2007 Distance Education Survey Results - Tracking the Impact of E-Learning at Community Colleges

By Lokken, Fred; Womer, Lynda et al. | The Catalyst, Spring 2008 | Go to article overview

2007 Distance Education Survey Results - Tracking the Impact of E-Learning at Community Colleges


Lokken, Fred, Womer, Lynda, Mullins, Christine, The Catalyst


A REPORT OF THE INSTRUCTIONAL TECHNOLOGY COUNCIL (ITC)

Introduction

ITC created this annual survey in response to the growing need for national data related to distance education program creation and development, and for key issues related to faculty and students. ITC set out to develop a survey instrument that would track national data and trends longitudinally and generate specific data regarding real and relevant problems facing emerging and established e-learning programs for administrators and campus leaders. In fall 2004, the ITC board of directors created a set of relevant questions, and devised a survey instrument and strategy for this annual national survey. They limited the number of questions so respondents could complete it within a reasonable time frame. They conducted their first survey in spring 2005. They revised and adjusted the more burdensome and time-consuming questions and submitted a new survey to ITC members in fall 2005. In fall 2006, they distributed the survey to members of the American Association of Community Colleges (AACC).

How the Survey was Conducted

The questions are divided into four categories-general information, administration, faculty, and students. ITC sent an e-mail invitation to all of the designated institutional representatives identified in the ITC membership and to the AACC members who had responded to the 2006 survey, who were not already ITC members, to a total of 500 institutions.

ITC used an open-source solution-PHP Surveyor-as the platform for the survey. Representatives from 154 institutions completed the 2007 survey. Statistically, the respondents represented an appropriate cross-section based on 1) the number of responding institutions, 2) the regional distribution of responding institutions, and 3) the type of responding institution (based on the categories outlined in the Carnegie Classification of Institutions of Higher Educationwww.carnegiefoundation.org/classifications).

Distribution of Results

The final results were presented in February 2008 at ITC's annual meeting at e-Learning 2008 in St. Petersburg, FIa. Members of the ITC board of directors presented the results in a special forum at the AACC Annual Convention in April 2008 Philadelphia, Penn. (they made similar presentations in April 2006 in Long Beach, Calif, and in April 2007 in Tampa, FIa.). ITC will distribute the results to those who completed the survey, to ITC members, and to the presidents of all AACC-member institutions.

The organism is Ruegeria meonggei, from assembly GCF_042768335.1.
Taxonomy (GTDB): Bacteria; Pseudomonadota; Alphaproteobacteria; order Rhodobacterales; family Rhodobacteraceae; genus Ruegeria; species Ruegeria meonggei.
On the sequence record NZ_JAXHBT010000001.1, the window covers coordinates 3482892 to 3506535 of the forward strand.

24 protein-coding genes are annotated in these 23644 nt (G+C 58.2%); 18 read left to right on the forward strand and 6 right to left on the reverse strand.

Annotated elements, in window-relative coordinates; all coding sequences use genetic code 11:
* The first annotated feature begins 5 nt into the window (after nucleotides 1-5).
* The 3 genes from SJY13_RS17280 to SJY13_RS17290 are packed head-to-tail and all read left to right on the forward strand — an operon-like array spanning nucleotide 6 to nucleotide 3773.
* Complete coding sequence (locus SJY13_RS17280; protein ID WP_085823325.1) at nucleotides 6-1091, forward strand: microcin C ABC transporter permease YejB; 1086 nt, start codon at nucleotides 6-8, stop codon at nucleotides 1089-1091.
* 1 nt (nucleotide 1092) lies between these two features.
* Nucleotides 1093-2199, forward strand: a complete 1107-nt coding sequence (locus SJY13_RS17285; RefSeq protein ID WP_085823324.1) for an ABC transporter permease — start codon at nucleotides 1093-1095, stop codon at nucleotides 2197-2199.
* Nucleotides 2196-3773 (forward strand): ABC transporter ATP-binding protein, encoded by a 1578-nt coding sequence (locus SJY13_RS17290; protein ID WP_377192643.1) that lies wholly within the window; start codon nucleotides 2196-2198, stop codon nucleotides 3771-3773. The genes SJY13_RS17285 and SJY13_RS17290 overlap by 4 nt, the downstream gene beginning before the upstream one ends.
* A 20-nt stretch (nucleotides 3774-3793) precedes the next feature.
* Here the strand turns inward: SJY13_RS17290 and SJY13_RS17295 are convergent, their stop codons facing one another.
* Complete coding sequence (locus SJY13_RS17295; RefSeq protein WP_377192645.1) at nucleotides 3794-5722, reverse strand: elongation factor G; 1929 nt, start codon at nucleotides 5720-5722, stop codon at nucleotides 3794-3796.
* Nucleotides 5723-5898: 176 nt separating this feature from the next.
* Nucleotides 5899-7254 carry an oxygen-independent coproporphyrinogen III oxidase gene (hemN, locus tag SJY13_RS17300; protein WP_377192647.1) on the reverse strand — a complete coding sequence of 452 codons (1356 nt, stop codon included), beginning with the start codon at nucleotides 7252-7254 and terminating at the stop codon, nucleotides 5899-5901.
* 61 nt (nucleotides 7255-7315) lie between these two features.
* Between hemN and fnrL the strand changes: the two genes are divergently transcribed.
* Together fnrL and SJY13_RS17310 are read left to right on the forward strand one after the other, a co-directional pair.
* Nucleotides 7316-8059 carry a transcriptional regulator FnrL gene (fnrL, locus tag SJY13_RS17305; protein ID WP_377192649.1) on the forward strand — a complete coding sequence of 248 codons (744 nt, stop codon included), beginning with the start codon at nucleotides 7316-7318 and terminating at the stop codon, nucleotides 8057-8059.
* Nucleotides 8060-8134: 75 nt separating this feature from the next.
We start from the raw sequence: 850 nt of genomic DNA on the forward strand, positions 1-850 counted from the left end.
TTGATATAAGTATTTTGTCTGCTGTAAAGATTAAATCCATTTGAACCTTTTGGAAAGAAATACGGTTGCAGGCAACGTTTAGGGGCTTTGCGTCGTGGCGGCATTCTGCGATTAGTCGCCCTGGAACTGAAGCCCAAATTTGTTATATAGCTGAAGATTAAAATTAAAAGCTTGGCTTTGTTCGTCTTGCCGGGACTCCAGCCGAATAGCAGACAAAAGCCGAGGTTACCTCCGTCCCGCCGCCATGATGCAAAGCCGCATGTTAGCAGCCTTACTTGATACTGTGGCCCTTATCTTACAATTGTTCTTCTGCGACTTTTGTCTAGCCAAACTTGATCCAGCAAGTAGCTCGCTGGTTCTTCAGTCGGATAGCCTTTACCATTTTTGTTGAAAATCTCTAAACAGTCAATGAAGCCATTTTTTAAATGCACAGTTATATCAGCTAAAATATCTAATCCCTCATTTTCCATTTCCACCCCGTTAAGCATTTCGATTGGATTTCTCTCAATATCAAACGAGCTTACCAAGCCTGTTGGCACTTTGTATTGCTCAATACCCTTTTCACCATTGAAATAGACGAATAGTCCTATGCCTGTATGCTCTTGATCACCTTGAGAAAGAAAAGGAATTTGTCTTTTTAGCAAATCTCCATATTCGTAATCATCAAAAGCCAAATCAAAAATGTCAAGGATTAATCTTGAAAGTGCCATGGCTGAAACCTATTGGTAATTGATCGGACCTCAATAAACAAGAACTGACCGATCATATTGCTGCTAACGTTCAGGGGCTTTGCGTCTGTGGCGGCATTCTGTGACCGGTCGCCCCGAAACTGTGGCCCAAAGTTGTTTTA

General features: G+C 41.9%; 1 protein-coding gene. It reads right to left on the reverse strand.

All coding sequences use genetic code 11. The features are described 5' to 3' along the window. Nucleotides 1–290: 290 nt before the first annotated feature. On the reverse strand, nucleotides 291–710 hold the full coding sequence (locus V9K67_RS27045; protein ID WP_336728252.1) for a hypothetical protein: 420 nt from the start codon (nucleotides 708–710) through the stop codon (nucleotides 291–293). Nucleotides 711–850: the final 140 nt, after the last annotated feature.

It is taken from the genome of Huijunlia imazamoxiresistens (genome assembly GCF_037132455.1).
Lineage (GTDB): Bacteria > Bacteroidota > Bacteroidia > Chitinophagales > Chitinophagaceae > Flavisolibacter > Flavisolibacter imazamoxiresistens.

The Data

Respondents completed 154 surveys out of the initial distribution of slightly more than 500-a 30 percent response rate. The completed surveys were reviewed to ensure a representative sample of AACC-and ITC-member institutions participated, confirming an acceptable response rate (154/500) with an acceptable distribution based on size and location of institutions. The survey questions are sorted into four categories: general information, administration, faculty, and students. The individual completing the survey on behalf of his or her institution was usually the distance education administrator.

Institutions Surveyed

Most of the respondents identified themselves as Associate's colleges (95.45 percent) or Associate's dominant colleges (3.25 percent). Of the 154 respondents, only two identified themselves in other Carnegie categories (based on the categories outlined in the Carnegie Classification of Institutions of Higher Education-www.carnegiefoundation.org/classificatio ns).

Distance Education Enrollment Growth

Respondents reported comparative enrollment trends in distance education for Fall 2005 to Fall 2006 (the most recent full year of data available for most colleges in November 2007).

Campuses reported a 15 percent increase from fall-to-fall for distance education enrollments for the 2006 survey, substantially ahead of overall campus enrollments which averaged two percent nationally. …

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